deemed of great importance, although he 
had but little taste for and no knowledo-e of 
it himself; and that my success in life, so far 
as I have succeeded, has been owing to the 
habits of industry and perseverance which 
were formed under his training. 

Col. Burr Avas rather under the medium 
height, but well proportioned, of light but 
smewy frame, and of great [jowers of en- 
durance both of body and mind. His o;ait 
was measured, and rather that of the soldier 
than the civilian. But he moved along so 
quietly that his pace, to some, might seem 
almost stealthy. 

As to the character of his mind it would 
be probably presumptuous in me to attempt 
to analyse it. If I should express an opi- 
nion it would be that it was not large, com- 
prehensive, and philosophical, but rather 
quick, penetrating, and discerning. He 
Avas a shi-ewd planner, and indefatigable 
and persevering in carrying out his plans, 
although he did not always succeed in ac- \ 
comphshing them. He was a good scholar, ' 
acquainted with polite literature, and spoke 
the French and Spanish— the former flu- 
ently. I think his heart was not in the 
proiession of the law, but that he followed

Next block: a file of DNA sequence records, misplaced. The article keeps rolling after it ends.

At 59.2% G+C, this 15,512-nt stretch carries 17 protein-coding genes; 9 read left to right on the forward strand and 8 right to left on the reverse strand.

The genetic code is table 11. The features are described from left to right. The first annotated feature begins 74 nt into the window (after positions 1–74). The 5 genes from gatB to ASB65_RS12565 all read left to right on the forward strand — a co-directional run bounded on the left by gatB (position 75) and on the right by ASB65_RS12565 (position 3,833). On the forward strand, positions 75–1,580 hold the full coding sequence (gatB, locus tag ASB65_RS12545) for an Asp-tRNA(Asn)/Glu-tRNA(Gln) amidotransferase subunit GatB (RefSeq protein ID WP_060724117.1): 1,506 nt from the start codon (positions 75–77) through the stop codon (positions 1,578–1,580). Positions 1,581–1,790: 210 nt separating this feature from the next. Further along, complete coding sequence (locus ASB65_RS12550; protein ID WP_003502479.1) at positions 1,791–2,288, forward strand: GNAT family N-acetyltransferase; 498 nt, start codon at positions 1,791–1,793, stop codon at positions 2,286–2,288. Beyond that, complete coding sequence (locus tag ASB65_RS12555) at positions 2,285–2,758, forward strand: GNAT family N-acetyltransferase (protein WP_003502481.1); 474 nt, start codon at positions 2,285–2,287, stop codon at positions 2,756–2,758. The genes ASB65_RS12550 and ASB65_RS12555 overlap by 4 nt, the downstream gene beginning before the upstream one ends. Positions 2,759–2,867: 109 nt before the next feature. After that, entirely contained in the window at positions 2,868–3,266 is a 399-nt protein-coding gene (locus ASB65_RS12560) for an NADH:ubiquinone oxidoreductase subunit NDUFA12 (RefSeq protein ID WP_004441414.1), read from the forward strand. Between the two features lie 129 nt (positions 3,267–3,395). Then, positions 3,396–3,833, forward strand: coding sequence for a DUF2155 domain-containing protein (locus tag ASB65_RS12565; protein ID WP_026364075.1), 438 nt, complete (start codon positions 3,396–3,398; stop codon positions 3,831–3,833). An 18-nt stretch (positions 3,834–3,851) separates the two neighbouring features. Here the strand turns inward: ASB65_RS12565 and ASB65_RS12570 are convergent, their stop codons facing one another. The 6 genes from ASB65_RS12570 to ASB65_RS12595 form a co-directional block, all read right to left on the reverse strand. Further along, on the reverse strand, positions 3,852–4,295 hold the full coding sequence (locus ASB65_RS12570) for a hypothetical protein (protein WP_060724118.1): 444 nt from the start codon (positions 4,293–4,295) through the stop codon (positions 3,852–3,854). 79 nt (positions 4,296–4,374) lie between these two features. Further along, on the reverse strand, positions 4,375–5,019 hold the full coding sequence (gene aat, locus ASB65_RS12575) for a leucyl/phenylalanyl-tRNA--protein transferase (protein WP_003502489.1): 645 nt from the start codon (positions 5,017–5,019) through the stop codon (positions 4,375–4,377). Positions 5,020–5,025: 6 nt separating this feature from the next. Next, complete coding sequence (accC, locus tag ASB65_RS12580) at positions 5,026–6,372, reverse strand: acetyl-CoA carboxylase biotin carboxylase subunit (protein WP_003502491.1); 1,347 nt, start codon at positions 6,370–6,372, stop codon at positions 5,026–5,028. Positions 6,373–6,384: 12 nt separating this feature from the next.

it principally for its gains. He -was, how- 
ever, a good lawyer, Avas versed in the 
common, civil, and international law ; ac- 
quainted generally with the reports of adju- 
dicated cases, and in preparing important 


cases usually traced up the law to its an- 
cient sources. But political and military 
life seemed to interest him more than any 
thing else, although he never neglected his 
business. He prided himself probablvmore 
upon his military qualities than upon any 
I other. If he could have gratifled his ambi- 
|tion by becoming King or Emperor of 
j Mexico he would no doubt have been in liis 
j glory. But this was not to be. For years 
after I was in his oflice he continued the 
[practice of the law, but with his advancing 
years his business graduallv dropped off, 
although the fruits of the well-known Eden 
suits left him still a small fund. His alli- 
ance or v^ther mesalliance with Madame 
Jumel, and their divorce on her complaint, 
were among the later and more unfortunate 
events of his life. He Avas reduced gra- 
dually to obscurity and poverty, and d^ied, 
as is known, on Staten Island with scarcely 
a friend at his side. 

Thus terminated the career of one who 
had played so prominent a part on the great 
stage of public life in the days of Washing- 
ton, Jefferson, and Hamilton, 

_ The lesson which may be learned from 
his life and its termination is, that however 
distinguished a man may otherwise be, if 
he lacks those virtues which are recognised